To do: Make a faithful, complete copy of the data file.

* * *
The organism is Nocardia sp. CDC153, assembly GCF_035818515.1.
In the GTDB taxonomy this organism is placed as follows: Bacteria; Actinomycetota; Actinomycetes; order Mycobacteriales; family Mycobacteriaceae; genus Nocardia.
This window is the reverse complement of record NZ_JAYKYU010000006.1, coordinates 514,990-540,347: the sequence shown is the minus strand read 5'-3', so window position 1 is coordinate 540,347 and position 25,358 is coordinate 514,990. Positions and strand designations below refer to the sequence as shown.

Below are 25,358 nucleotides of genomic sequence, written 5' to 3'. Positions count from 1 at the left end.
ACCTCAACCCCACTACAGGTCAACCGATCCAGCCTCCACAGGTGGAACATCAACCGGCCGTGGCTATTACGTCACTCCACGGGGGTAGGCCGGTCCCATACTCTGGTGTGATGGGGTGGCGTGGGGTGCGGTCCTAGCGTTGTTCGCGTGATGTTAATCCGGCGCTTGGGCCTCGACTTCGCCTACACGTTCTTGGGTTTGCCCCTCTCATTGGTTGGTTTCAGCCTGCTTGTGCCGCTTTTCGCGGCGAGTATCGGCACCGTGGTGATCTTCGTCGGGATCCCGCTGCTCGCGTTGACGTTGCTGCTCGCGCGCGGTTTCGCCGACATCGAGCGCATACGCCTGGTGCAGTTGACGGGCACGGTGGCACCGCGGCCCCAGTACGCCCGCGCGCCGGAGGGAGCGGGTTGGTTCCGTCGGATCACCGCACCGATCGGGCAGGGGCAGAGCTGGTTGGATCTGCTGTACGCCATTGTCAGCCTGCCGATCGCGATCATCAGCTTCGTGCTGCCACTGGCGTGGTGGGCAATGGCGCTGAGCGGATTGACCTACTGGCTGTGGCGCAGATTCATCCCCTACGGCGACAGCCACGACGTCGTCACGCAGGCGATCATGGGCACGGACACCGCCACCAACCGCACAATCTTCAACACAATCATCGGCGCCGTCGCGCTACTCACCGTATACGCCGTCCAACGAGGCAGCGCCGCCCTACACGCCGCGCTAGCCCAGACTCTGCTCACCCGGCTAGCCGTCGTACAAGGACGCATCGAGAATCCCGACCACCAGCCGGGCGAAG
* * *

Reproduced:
The organism is Nocardia sp. CDC153, assembly GCF_035818515.1.
In the GTDB taxonomy this organism is placed as follows: Bacteria; Actinomycetota; Actinomycetes; order Mycobacteriales; family Mycobacteriaceae; genus Nocardia.
This window is the reverse complement of record NZ_JAYKYU010000006.1, coordinates 514,990-540,347: the sequence shown is the minus strand read 5'-3', so window position 1 is coordinate 540,347 and position 25,358 is coordinate 514,990. Positions and strand designations below refer to the sequence as shown.

Below are 25,358 nucleotides of genomic sequence, written 5' to 3'. Positions count from 1 at the left end.
ACCTCAACCCCACTACAGGTCAACCGATCCAGCCTCCACAGGTGGAACATCAACCGGCCGTGGCTATTACGTCACTCCACGGGGGTAGGCCGGTCCCATACTCTGGTGTGATGGGGTGGCGTGGGGTGCGGTCCTAGCGTTGTTCGCGTGATGTTAATCCGGCGCTTGGGCCTCGACTTCGCCTACACGTTCTTGGGTTTGCCCCTCTCATTGGTTGGTTTCAGCCTGCTTGTGCCGCTTTTCGCGGCGAGTATCGGCACCGTGGTGATCTTCGTCGGGATCCCGCTGCTCGCGTTGACGTTGCTGCTCGCGCGCGGTTTCGCCGACATCGAGCGCATACGCCTGGTGCAGTTGACGGGCACGGTGGCACCGCGGCCCCAGTACGCCCGCGCGCCGGAGGGAGCGGGTTGGTTCCGTCGGATCACCGCACCGATCGGGCAGGGGCAGAGCTGGTTGGATCTGCTGTACGCCATTGTCAGCCTGCCGATCGCGATCATCAGCTTCGTGCTGCCACTGGCGTGGTGGGCAATGGCGCTGAGCGGATTGACCTACTGGCTGTGGCGCAGATTCATCCCCTACGGCGACAGCCACGACGTCGTCACGCAGGCGATCATGGGCACGGACACCGCCACCAACCGCACAATCTTCAACACAATCATCGGCGCCGTCGCGCTACTCACCGTATACGCCGTCCAACGAGGCAGCGCCGCCCTACACGCCGCGCTAGCCCAGACTCTGCTCACCCGGCTAGCCGTCGTACAAGGACGCATCGAGAATCCCGACCACCAGCCGGGCGAAG